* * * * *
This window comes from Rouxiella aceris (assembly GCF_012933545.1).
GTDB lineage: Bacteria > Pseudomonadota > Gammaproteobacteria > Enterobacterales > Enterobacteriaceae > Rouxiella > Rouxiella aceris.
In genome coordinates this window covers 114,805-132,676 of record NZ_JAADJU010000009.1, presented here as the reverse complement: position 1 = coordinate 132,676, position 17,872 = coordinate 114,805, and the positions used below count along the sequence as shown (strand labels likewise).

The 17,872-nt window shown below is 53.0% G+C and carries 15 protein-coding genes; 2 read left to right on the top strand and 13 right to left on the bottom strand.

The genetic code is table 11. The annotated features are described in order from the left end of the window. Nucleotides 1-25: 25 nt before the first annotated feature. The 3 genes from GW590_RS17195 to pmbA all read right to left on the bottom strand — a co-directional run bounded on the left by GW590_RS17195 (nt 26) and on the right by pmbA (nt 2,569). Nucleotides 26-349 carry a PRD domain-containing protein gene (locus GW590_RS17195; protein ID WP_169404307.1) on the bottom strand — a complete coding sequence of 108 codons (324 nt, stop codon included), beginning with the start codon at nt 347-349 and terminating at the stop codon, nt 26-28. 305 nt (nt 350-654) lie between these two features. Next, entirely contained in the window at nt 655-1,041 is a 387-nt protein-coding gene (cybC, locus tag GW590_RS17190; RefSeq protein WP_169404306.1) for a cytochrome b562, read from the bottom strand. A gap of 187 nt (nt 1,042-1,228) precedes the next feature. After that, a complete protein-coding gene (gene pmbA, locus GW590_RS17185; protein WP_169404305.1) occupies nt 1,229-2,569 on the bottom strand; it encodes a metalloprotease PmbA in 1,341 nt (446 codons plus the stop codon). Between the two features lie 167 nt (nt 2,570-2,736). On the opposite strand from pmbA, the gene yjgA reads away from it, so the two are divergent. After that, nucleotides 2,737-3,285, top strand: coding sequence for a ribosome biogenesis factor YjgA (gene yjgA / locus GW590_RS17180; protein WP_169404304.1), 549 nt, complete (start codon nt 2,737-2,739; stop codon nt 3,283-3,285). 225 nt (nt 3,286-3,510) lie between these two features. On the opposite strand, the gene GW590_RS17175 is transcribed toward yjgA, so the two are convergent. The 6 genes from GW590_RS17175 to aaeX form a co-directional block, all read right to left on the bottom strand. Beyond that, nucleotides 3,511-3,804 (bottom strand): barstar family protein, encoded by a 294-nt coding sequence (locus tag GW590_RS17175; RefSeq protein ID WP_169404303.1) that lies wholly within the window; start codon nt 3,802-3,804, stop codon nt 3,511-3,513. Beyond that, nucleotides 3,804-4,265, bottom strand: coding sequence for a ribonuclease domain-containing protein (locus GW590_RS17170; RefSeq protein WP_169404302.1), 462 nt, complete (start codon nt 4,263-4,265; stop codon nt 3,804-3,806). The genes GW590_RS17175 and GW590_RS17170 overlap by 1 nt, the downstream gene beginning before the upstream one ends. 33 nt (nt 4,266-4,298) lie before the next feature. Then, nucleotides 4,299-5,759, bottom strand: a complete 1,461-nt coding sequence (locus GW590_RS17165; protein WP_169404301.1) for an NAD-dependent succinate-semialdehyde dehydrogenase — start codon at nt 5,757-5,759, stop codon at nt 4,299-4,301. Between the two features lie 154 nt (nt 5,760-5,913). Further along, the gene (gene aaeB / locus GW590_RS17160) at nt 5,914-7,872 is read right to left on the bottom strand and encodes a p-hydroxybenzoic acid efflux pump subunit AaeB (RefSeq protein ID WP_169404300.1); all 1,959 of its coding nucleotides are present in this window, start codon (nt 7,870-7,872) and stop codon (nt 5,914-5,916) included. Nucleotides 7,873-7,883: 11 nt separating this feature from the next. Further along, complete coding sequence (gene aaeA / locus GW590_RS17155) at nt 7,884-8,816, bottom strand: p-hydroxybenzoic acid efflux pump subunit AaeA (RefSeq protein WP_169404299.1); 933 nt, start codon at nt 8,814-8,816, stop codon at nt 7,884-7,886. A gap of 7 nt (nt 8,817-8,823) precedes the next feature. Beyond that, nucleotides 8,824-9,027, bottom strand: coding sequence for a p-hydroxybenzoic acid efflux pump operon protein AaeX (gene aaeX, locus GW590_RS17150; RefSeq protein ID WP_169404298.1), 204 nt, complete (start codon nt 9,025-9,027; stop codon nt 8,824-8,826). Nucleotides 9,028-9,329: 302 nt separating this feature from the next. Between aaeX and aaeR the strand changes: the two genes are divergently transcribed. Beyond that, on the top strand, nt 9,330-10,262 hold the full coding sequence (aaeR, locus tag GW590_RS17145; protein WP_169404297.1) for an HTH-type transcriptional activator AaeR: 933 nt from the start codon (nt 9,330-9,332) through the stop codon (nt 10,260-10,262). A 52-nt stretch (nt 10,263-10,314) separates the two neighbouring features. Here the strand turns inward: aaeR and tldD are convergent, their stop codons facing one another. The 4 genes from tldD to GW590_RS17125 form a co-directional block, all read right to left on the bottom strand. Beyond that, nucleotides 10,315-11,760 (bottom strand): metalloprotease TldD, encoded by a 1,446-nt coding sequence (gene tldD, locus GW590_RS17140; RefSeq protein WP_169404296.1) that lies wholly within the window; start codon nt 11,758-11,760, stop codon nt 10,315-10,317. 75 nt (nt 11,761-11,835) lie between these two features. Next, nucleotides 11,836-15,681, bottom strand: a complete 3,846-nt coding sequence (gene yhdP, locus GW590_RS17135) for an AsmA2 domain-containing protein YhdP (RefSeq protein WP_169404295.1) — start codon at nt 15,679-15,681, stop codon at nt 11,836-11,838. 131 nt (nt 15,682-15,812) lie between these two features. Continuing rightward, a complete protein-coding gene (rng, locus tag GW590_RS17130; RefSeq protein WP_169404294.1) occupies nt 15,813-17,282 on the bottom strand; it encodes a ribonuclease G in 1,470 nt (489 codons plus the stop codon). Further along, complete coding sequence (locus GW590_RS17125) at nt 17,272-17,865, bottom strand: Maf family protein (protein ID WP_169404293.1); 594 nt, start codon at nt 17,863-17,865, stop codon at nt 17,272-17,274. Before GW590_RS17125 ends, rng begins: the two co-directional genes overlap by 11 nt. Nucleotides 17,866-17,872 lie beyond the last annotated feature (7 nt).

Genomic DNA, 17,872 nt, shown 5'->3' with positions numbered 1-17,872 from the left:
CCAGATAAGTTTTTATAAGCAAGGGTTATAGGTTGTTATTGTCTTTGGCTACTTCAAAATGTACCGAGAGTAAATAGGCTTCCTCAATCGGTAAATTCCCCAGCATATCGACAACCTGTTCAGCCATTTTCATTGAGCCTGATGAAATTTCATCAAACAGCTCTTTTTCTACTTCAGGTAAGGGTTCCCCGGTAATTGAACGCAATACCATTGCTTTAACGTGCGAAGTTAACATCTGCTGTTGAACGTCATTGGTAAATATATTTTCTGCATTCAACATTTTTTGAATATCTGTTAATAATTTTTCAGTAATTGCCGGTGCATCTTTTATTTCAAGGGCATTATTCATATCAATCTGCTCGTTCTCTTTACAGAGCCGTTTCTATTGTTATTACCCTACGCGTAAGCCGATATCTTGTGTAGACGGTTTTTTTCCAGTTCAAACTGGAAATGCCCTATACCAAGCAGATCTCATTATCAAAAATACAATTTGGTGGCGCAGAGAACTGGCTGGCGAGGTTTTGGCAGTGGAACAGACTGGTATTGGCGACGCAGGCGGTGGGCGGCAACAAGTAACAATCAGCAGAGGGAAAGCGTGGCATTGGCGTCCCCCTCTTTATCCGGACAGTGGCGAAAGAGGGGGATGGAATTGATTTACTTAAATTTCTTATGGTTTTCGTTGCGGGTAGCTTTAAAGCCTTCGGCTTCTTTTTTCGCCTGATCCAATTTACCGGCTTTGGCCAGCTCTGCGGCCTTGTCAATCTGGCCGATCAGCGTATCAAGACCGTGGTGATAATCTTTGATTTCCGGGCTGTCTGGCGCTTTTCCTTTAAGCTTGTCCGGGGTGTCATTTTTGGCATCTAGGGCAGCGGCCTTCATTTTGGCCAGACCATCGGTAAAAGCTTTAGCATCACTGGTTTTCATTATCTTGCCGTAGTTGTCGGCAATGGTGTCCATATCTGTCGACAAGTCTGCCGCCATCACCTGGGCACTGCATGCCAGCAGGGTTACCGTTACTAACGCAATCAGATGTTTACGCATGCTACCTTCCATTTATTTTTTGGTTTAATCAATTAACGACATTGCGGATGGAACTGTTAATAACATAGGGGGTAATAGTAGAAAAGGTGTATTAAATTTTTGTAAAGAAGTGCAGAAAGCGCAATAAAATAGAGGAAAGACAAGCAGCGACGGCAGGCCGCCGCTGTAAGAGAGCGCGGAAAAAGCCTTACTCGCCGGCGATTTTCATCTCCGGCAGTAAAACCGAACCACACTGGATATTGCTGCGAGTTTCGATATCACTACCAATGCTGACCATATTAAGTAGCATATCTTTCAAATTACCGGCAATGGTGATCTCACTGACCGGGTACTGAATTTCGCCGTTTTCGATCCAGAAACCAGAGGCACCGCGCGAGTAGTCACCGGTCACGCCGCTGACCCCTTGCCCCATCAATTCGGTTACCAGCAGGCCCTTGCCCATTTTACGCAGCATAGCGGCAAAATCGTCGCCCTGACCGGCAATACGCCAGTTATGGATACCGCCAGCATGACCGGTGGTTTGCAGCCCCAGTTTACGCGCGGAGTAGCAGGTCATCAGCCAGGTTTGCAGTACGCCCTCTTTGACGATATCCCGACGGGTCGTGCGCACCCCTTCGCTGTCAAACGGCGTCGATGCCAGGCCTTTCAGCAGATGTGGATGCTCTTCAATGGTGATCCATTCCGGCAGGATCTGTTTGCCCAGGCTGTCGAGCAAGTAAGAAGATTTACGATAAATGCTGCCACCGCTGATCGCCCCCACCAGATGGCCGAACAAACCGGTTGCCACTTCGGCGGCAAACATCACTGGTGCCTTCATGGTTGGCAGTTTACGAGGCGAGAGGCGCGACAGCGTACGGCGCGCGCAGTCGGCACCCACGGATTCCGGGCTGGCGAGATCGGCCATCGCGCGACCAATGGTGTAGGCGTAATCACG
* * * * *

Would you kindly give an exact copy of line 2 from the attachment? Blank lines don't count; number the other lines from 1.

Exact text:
GTDB lineage: Bacteria > Pseudomonadota > Gammaproteobacteria > Enterobacterales > Enterobacteriaceae > Rouxiella > Rouxiella aceris.